Population 0‑14


Internet Users


Facebook Users


Mobile Subscribers

* Statistics provided by, Internet World Stats and GSMA Intellligence

2007 - Around €100 million was spent by national and local government on their IT in the Danish Folkeskole (ITIF, 2004 – 2007) project which provided modern computer equipment in primary and lower secondary schools over three years. The ratio of computers to students improved to five students for every computer. The Danish Agency for Science, Technology and Innovation launched the National Strategy for E-learning as part of the government’s general efforts to strengthen competency development in the Kingdom. The strategy is divided into five pillars: children and adolescents, higher educational institutions, employees in the public sector, employees in the private sector and citizens. Danish mobile operators signed an Agreement on Implementation of National Self-Regulation, which is part of a wider European Union Framework for Safer Mobile Use by Younger Teenagers and Children that signed by an initial fifteen signatories in February 2007.

To improve students’ digital literacy, the Ministry for Children, Education and Gender Equality launched the Junior Computer Driving License for compulsory education. The purpose of the license is to teach how to employ IT and media in everyday life and learn about the possibilities ICT can offer. In addition, the Pedagogical ICT License was introduced to ensure that teachers and student teachers were able to acquire the basic skills for integrating ICT and media into the curriculum.

2009 - The Danish Government completed Netsikker NU (Network Now), which was a highly publicized national campaign aimed at making the public think about the information they make available online and to keep their PCs updated to protect against security threats.

2012 - Better Internet for Kids launched Net Children Go Mobile project which aims to provide comparable data on children and mobile internet in Denmark, Italy, Romania and the UK, through a survey and a qualitative research. IT University of Copenhagen (ITU) is an independent educational and research institution, is assisting with the research.

2014 - The European Trade Union Committee in Education ran ELFE-ESL (2011 - 2014) project, which unified teachers to prevent early drop outs from school through the use of ICT in Denmark education system. In a workshop, practical guidelines on the use of ICT in education to motivate students to school were drafted and were later evaluated at a final conference. Denmark participated in London School of Economics and Political Science EU Kids Online research project since 2006. The project aimed to coordinate and stimulate investigation into the children use media, with a particular focus on evidence about the conditions that shape online risk and safety. Its three phases of work have been funded by the European Commission’s Better Internet for Kids Program.

2015 - Telenor Denmark, along with the Media Council for Children and the Youth, arranged a workshop for parents to discuss the lives of children in online environments and parents’ concerns, expectations and responsibilities. European Schoolnet launched MENTEP (Mentoring Technology-Enhanced Pedagogy) that will run through 2018. The Agency for IT in Education was chosen to implement the program in Denmark. MENTEP addresses the need in EU policies for teachers to be able to innovate education using ICT, by developing a reliable tool for teachers to self-assess progress in technology-enhanced teaching (TET) competences and testing the tool’s effectiveness using rigorous counterfactual protocols.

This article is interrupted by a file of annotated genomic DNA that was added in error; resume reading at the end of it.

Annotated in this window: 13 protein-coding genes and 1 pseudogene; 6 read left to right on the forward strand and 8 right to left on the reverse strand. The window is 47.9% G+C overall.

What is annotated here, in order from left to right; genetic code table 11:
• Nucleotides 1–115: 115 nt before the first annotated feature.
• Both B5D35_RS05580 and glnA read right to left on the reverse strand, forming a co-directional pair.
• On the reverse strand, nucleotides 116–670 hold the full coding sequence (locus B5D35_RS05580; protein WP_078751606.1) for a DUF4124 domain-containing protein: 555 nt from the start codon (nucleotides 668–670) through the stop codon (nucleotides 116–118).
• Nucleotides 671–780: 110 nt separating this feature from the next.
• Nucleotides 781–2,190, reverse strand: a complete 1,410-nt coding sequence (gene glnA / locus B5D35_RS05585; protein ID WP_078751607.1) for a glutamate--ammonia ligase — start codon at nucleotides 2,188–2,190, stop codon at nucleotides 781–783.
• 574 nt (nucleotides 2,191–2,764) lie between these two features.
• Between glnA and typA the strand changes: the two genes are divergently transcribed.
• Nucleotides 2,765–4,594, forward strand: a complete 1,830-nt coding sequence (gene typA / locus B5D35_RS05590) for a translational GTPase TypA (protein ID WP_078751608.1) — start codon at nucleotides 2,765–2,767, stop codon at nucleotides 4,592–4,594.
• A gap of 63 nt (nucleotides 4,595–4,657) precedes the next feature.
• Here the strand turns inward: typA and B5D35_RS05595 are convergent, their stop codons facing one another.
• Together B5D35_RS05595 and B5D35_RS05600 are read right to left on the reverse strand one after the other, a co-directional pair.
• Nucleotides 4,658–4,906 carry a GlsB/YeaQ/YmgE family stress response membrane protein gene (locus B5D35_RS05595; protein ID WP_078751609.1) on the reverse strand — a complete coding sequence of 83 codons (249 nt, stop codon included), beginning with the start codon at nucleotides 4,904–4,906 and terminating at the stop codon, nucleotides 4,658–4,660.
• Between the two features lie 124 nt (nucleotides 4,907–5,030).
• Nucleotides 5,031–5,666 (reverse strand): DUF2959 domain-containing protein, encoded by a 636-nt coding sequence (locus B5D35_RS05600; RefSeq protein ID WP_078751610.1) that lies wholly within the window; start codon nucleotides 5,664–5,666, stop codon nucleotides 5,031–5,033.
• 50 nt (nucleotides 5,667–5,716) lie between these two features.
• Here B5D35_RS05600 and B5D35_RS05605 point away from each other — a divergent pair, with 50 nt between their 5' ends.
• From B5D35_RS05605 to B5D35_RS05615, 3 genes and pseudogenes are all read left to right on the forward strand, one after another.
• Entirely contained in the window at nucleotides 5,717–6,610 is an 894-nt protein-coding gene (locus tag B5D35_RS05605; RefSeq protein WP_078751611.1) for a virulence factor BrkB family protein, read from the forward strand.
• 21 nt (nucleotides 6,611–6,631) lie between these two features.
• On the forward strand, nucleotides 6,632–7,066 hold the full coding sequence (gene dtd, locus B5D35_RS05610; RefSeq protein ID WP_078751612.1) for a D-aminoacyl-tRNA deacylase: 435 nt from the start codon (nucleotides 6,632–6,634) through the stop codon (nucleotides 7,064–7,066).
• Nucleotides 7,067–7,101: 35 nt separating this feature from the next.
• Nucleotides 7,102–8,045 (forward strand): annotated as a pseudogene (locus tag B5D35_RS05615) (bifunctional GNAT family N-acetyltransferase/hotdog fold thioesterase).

2016 - The National Agency for IT and Learning has drafted User Portal initiative, which will be implemented for 2016/2017 academic year. The initiative will give all students, parents, teachers and principals a comprehensive digital access to local IT systems. Denmark observed the Safer Internet Day, which was organized by the Danish Safer Internet Center. The day events focused on how young people can make the Internet a better place, through dialogue and debate with each other - and in close collaboration with professional advisers with knowledge in the field of online behavior.

Center for Digital Pedagogy (CFDP)

An organization provides professional help through digital media to vulnerable people. Their focal point is the online youth counseling cyberhus.dkeach year conducts about 8000 advisory interactions with vulnerable young people.

Danish Crime Prevetino Council (DKR)

The organization works to prevent crime and create a safer society, its current focus is fighting cybercrime.

Danish National Police

Follow the technical development in the field and if necessary take further measures to improve the actions against distribution of child pornography, it operates hotline where illegal behavior on the Internet can be reported. It is also a member of European Financial Coalition against Commercial Sexual Exploitation of Children Online. The special investigative expertise of the Danish police in the area of sexual exploitation of minors through ICTs is found in the National IT Crime Investigation Unit (NITEC) under the Criminal Investigation section of the National Police. NITEC supports the local police departments in dealing with ICT related offences and, in particular, dissemination of child pornography on the Internet.

Danish Safer Internet Center

The center is composed by the Danish Media Council for Children and Young People, Save the children Denmark, and the Centre for Digital Youth. It offers a broad range of awareness activities, a helpline for children and parents, and an Internet hotline for reporting child abusive content. The center’s objective is to strengthen and secure responsible internet use – especially among youth, as well as fight illegal online material.

Education Meeting Universe (EMU)

An education portal where teachers, students and parents can access educational material, resources and services, projects from all curriculum subjects and lesson plans, and online safety tips.